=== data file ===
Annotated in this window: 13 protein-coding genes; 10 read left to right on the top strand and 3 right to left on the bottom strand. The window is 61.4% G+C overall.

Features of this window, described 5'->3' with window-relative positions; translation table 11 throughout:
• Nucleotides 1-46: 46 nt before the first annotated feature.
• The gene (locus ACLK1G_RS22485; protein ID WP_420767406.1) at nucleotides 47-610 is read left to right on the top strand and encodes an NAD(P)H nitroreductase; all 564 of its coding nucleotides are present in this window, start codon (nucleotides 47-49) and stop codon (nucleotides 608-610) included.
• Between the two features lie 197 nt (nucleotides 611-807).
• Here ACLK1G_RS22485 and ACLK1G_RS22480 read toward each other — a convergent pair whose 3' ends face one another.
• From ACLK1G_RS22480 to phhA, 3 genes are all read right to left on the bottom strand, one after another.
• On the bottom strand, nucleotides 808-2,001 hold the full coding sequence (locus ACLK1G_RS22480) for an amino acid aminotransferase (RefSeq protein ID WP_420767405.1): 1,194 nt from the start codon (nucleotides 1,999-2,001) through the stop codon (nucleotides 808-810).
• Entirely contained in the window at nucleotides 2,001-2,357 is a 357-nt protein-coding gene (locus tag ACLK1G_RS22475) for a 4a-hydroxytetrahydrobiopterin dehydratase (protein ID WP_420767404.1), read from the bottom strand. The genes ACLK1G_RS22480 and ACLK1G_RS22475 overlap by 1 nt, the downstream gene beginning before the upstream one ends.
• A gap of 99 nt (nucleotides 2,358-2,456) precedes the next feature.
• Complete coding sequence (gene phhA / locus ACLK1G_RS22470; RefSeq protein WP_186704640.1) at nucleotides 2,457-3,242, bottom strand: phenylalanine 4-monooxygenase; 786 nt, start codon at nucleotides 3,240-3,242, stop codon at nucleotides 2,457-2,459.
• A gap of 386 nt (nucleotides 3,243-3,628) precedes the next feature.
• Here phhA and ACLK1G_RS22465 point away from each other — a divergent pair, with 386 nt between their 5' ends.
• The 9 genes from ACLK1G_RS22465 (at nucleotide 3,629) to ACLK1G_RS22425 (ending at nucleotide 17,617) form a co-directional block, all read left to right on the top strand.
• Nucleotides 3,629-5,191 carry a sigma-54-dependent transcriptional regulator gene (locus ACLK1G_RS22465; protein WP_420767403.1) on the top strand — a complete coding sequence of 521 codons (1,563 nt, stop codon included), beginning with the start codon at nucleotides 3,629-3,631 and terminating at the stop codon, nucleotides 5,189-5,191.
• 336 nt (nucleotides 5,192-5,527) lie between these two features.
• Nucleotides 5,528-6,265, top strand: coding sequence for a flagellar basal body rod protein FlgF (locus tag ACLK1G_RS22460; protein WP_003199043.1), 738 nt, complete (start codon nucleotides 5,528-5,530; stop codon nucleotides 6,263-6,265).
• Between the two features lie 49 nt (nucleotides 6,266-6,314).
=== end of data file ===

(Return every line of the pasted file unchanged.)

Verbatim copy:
Annotated in this window: 13 protein-coding genes; 10 read left to right on the top strand and 3 right to left on the bottom strand. The window is 61.4% G+C overall.

Features of this window, described 5'->3' with window-relative positions; translation table 11 throughout:
• Nucleotides 1-46: 46 nt before the first annotated feature.
• The gene (locus ACLK1G_RS22485; protein ID WP_420767406.1) at nucleotides 47-610 is read left to right on the top strand and encodes an NAD(P)H nitroreductase; all 564 of its coding nucleotides are present in this window, start codon (nucleotides 47-49) and stop codon (nucleotides 608-610) included.
• Between the two features lie 197 nt (nucleotides 611-807).
• Here ACLK1G_RS22485 and ACLK1G_RS22480 read toward each other — a convergent pair whose 3' ends face one another.
• From ACLK1G_RS22480 to phhA, 3 genes are all read right to left on the bottom strand, one after another.
• On the bottom strand, nucleotides 808-2,001 hold the full coding sequence (locus ACLK1G_RS22480) for an amino acid aminotransferase (RefSeq protein ID WP_420767405.1): 1,194 nt from the start codon (nucleotides 1,999-2,001) through the stop codon (nucleotides 808-810).
• Entirely contained in the window at nucleotides 2,001-2,357 is a 357-nt protein-coding gene (locus tag ACLK1G_RS22475) for a 4a-hydroxytetrahydrobiopterin dehydratase (protein ID WP_420767404.1), read from the bottom strand. The genes ACLK1G_RS22480 and ACLK1G_RS22475 overlap by 1 nt, the downstream gene beginning before the upstream one ends.
• A gap of 99 nt (nucleotides 2,358-2,456) precedes the next feature.
• Complete coding sequence (gene phhA / locus ACLK1G_RS22470; RefSeq protein WP_186704640.1) at nucleotides 2,457-3,242, bottom strand: phenylalanine 4-monooxygenase; 786 nt, start codon at nucleotides 3,240-3,242, stop codon at nucleotides 2,457-2,459.
• A gap of 386 nt (nucleotides 3,243-3,628) precedes the next feature.
• Here phhA and ACLK1G_RS22465 point away from each other — a divergent pair, with 386 nt between their 5' ends.
• The 9 genes from ACLK1G_RS22465 (at nucleotide 3,629) to ACLK1G_RS22425 (ending at nucleotide 17,617) form a co-directional block, all read left to right on the top strand.
• Nucleotides 3,629-5,191 carry a sigma-54-dependent transcriptional regulator gene (locus ACLK1G_RS22465; protein WP_420767403.1) on the top strand — a complete coding sequence of 521 codons (1,563 nt, stop codon included), beginning with the start codon at nucleotides 3,629-3,631 and terminating at the stop codon, nucleotides 5,189-5,191.
• 336 nt (nucleotides 5,192-5,527) lie between these two features.
• Nucleotides 5,528-6,265, top strand: coding sequence for a flagellar basal body rod protein FlgF (locus tag ACLK1G_RS22460; protein WP_003199043.1), 738 nt, complete (start codon nucleotides 5,528-5,530; stop codon nucleotides 6,263-6,265).
• Between the two features lie 49 nt (nucleotides 6,266-6,314).